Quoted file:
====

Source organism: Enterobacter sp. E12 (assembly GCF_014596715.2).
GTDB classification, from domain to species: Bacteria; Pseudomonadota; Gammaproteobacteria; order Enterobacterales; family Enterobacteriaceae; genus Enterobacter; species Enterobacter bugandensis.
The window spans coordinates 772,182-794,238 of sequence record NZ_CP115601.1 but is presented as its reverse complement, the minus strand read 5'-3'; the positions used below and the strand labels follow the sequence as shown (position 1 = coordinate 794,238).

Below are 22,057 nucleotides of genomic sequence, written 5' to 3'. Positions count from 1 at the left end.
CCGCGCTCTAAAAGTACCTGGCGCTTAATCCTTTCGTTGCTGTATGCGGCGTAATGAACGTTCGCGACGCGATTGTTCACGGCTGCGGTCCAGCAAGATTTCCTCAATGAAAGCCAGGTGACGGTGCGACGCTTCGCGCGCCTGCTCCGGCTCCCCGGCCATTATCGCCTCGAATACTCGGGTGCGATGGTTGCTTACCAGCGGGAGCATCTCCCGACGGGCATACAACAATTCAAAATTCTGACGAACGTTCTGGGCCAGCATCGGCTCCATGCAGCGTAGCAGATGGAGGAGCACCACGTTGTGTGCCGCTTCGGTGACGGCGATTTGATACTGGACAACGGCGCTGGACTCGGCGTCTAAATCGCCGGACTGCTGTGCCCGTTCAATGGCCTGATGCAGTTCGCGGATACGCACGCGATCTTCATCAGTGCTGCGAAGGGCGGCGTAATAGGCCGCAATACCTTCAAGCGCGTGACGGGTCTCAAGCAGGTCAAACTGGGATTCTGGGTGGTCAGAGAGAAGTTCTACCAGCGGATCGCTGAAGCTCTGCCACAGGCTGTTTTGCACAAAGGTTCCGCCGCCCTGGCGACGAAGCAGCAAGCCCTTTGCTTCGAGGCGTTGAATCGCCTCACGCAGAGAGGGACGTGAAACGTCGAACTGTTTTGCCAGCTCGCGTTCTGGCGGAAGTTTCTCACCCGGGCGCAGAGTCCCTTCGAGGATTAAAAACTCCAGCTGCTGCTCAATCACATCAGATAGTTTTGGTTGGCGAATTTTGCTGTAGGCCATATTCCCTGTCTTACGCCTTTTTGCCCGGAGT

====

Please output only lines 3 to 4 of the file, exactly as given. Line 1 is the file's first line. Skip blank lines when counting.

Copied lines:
The window spans coordinates 772,182-794,238 of sequence record NZ_CP115601.1 but is presented as its reverse complement, the minus strand read 5'-3'; the positions used below and the strand labels follow the sequence as shown (position 1 = coordinate 794,238).

Below are 22,057 nucleotides of genomic sequence, written 5' to 3'. Positions count from 1 at the left end.